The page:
Psychoneuroimmunology researchers are, in fact, increasingly interested in cytokine activity because it represents an immune response that can go awry. Thus, bidirectional pathways connect the brain and the immune system and provide the foundation for behavioral influences on immune functions. For many years, the immune system was considered a stand-alone, autonomous mechanism. This, as we now know, is not the case. The brain speaks regularly and eloquently to the cells of the immune system and vice versa.
One of the major philosophical aspirations in contemporary consciousness research is to find a framework of explanation that can successfully address the problem of mind-body relations. Recent findings in psychoneuroimmunology have shown that somato-psychic mechanisms exist through which bodily stimuli are translated into neuropsychological events resulting in alterations in certain behavioral patterns.
How an individual interprets and responds to the environment determines responses to stress, influences health behaviors, contributes to the neuroendocrine and immune response, and may ultimately affect health outcomes. There are now enough data to conclude that immune modulation by psychosocial stressors and/or interventions can lead to actual health changes. Health psychology interventions are designed to modulate the stress response and improve health behaviors by teaching individuals more adaptive methods of interpreting life challenges and more effective coping responses. Positive and negative affective states probably create different neuroimmune responses in the body and thus influence health and recovery from illness. Two competing responses, the stress response and the relaxation response, counterbalance each other on an ongoing basis.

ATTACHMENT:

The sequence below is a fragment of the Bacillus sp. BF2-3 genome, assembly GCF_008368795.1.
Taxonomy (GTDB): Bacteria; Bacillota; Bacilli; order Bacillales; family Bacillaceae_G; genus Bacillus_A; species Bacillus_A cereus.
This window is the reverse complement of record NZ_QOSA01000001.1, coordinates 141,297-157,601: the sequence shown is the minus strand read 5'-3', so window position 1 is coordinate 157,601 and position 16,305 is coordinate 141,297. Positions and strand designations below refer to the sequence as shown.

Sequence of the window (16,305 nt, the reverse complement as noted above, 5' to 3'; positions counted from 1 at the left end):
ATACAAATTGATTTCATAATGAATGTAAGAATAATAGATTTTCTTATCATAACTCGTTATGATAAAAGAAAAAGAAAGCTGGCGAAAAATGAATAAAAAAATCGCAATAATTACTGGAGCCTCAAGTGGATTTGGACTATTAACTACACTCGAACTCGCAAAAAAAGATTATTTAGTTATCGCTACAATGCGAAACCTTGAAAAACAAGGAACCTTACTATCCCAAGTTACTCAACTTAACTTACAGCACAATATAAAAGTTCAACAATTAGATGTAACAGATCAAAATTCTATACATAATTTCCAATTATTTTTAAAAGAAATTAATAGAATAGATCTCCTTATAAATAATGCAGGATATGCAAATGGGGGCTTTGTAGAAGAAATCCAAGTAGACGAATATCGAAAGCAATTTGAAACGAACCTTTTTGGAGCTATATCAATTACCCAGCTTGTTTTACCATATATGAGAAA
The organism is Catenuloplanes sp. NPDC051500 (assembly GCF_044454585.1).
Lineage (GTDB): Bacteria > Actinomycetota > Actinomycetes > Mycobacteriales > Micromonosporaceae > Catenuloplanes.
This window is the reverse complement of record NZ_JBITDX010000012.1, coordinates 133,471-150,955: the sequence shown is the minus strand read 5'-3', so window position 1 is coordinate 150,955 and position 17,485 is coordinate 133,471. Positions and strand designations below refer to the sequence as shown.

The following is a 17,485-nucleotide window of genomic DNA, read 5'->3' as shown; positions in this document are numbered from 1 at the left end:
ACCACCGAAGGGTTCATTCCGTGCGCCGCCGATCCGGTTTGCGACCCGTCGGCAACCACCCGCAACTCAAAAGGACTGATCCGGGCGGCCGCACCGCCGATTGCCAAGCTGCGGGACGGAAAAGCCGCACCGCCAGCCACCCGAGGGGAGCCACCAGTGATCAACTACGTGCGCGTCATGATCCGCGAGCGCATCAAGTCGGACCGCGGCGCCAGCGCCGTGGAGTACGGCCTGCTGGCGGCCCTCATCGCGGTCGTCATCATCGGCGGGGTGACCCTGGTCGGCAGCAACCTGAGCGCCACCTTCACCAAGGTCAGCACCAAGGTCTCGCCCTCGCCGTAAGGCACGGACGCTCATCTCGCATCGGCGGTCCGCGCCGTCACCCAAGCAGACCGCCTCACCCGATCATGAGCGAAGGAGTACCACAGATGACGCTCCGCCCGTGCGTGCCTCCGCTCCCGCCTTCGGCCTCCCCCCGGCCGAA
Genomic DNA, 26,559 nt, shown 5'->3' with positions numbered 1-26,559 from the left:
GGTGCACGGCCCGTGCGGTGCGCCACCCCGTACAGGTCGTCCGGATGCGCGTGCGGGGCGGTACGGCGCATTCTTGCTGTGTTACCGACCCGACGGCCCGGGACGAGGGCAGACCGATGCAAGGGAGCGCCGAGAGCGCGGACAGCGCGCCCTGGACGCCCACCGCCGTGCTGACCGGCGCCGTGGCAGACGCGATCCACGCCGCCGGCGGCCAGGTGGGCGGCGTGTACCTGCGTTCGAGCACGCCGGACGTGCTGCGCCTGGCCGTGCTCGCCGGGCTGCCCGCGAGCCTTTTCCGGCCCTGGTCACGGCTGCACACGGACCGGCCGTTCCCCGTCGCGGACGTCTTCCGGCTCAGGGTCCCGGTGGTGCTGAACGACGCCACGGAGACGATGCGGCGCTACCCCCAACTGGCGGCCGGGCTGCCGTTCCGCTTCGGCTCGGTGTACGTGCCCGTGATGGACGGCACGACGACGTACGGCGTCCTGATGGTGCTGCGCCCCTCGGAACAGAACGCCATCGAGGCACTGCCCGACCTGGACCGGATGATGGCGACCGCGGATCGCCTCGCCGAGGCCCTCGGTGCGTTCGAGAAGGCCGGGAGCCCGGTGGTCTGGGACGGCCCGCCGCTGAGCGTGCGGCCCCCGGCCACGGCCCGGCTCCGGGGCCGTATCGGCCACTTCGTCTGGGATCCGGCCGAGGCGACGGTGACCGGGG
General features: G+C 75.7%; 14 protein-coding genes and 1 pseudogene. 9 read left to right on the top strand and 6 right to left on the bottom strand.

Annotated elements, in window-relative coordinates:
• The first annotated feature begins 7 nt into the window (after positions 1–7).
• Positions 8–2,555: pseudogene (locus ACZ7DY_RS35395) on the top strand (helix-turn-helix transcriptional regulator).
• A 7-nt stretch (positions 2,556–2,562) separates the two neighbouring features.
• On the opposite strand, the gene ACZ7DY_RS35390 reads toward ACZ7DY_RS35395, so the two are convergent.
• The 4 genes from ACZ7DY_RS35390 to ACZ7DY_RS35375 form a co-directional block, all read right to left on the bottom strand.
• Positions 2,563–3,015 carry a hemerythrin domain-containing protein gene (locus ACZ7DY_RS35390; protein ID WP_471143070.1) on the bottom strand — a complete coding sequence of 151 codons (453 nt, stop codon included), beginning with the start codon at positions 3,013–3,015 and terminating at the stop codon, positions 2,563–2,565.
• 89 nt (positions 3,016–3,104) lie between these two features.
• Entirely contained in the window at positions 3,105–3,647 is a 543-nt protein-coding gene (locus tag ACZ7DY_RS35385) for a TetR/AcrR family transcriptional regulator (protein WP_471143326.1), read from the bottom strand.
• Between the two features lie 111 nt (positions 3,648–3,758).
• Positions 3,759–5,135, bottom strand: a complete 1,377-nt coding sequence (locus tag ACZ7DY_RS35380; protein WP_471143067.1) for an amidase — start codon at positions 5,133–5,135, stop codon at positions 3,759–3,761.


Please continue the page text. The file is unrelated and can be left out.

Psychoneuroimmunology researchers began their studies in the 1960s making associations between stress and immune functioning. In 1964, George F. Solomon coined the term psychoimmunology and published a landmark article: “Emotions, Immunity, and Disease: A Speculative Theoretical Integration”.
Robert Ader is widely considered to be the father of modern psychoneuroimmunology. His early research, involving conditioning in rats, opened the scientific inquiry for the study of brain-immune communication. Robert Ader and Nicholas Cohen's (1975) landmark article showed that immune function could be classically conditioned.
This report was viewed with considerable skepticism initially; in fact, several laboratories designed replications of the original experiment, assuming that the original data were erroneous. The reliability of the phenomena has now been demonstrated by several laboratories.